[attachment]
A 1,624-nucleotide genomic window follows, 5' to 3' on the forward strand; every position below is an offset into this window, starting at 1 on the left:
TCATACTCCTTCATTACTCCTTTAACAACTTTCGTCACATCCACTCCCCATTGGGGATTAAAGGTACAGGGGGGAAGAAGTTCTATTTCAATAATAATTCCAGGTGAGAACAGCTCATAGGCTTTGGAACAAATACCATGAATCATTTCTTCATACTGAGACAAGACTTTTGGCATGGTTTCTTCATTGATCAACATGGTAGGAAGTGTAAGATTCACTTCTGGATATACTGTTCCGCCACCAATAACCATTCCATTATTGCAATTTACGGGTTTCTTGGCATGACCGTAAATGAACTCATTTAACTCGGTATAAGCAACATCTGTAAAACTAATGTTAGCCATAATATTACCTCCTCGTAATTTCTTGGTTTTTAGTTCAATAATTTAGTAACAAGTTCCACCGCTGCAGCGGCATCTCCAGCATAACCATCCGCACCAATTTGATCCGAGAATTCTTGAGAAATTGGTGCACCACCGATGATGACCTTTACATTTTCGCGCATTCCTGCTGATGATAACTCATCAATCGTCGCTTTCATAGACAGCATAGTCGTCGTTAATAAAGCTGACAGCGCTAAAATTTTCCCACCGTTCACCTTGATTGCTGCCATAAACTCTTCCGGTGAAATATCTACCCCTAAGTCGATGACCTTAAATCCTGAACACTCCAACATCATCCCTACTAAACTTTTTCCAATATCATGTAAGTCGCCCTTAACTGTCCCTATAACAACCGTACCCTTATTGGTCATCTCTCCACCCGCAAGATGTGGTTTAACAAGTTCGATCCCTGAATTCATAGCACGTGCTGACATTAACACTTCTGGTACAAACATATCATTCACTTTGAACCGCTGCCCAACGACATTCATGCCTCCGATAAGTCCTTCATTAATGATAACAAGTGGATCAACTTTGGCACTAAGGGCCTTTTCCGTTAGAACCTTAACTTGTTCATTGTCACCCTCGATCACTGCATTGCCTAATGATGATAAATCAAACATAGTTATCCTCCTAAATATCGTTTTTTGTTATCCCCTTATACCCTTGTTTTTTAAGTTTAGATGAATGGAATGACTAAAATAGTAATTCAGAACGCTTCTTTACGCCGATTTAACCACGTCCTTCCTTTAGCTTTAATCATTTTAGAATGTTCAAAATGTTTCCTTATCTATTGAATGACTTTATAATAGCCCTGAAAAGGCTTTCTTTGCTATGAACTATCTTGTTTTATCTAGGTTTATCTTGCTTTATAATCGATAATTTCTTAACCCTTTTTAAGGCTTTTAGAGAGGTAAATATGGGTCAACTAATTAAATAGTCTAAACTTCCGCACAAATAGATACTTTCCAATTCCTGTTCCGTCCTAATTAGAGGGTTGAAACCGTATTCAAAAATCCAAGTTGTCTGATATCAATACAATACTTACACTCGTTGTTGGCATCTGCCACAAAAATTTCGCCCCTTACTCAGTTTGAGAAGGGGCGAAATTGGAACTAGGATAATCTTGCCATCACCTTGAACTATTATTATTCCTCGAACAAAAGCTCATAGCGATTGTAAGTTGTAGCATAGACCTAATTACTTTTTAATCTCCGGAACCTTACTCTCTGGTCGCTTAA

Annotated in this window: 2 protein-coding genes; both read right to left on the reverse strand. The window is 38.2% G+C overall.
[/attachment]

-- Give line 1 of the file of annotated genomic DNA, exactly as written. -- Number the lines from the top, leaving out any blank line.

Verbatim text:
A 1,624-nucleotide genomic window follows, 5' to 3' on the forward strand; every position below is an offset into this window, starting at 1 on the left: